The “right of way” is a set of rules all drivers are required to follow to ensure the safe flow of traffic. Unfortunately, these rules are often ignored by drivers who think they own the road, which can result in permanent injuries and deaths.
Failing to yield the right of way is responsible for some 4% of all traffic accidents.
Some examples of failing to yield the right of way include:
- Failing to obey stop signs or yield signs
- Failing to yield to pedestrians or bicyclists
- Running stop lights
- Making improper or illegal turns or u-turns
- Returning to the roadway from a parking lot
- Turning when it is not safe to do so
Drivers who fail to obey the right of way and ignore the rules of the road put everyone else at risk of needless injury and preventable death.
5. Failing to Check Blind Spot
A blind spot is any area where a person’s view is obstructed while operating a motor vehicle. In most passenger vehicles, the blind spot is located over the right or left shoulder of the person driving the vehicle. These accidents typically occur when merging or changing lanes.
As drivers, we are taught about the presence of blind spots and how to check for them before embarking on our journey. Emerging crash-avoidance technologies—such as blind spot detection systems—attempt to either eliminate blindspots or alert drivers when a person or vehicle is in a blind spot.
When drivers fail to adequately check blind spots, are too distracted to obey alerts, or simply ignore them, accidents can occur.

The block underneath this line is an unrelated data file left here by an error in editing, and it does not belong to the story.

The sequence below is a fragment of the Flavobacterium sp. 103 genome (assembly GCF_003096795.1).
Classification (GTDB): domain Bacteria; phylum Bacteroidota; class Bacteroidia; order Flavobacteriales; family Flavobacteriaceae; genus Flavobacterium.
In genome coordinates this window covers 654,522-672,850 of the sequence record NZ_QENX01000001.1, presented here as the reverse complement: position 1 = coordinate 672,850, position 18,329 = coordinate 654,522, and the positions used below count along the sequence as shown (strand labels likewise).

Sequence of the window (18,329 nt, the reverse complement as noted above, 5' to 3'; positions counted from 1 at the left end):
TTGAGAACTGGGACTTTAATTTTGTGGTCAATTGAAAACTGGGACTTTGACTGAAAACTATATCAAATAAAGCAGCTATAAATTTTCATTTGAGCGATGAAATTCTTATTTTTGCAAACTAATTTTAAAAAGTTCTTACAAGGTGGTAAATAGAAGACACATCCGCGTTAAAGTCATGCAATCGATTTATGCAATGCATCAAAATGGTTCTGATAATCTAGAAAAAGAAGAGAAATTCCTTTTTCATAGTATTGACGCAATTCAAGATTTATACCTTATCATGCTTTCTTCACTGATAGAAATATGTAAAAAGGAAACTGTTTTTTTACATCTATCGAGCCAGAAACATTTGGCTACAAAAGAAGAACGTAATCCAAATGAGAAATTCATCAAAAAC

6. Texting While Driving
The newest—and perhaps the deadliest—scourge of automobile collisions and accidents is texting and driving. This includes not only sending text messages, but also surfing the web, checking social media, or otherwise fiddling with their devices.
There is no national ban on texting or using a cell phone while driving, but state laws that are becoming more and more stringent have emerged. Missouri law currently only bans drivers under the age of 21 from texting while driving. This distinction is meaningless because texting while driving is dangerous at any age. In a survey of 2,600 Americans aged 18 to 78 who drive regularly, nearly two-thirds agreed with the statement: “I know I shouldn’t use my phone while driving, but I do, anyway.”
- Sending or reading a text message may only take about 5 seconds normally but, at 55 MPH, that’s like driving the length of an entire football field with your eyes closed.
- Texting while driving is six times more dangerous than driving while intoxicated.
- Cell phone use behind the wheel reduces the amount of brain activity associated with driving by 37%.
- Texting reduces a driver’s physical and cognitive ability to control their vehicle or react to traffic conditions. At the right speed, this is a perfect combination for a deadly accident.
(If you have been hit by a distracted driver on a cell phone, our car accident attorneys will work to preserve the cell phone and its data to prove it. This includes having one of our consultants download the other party’s cell phone data and creating a report that can show exactly what the other driver was doing at the time of the collision.)
7. Drunk Driving or Driving While Under Influence of Drugs
Driving while drunk or intoxicated is a deadly cause of violent automobile accidents. Alcohol impairs brain function, including thinking, decision-making, and muscle coordination. This makes driving while intoxicated incredibly dangerous.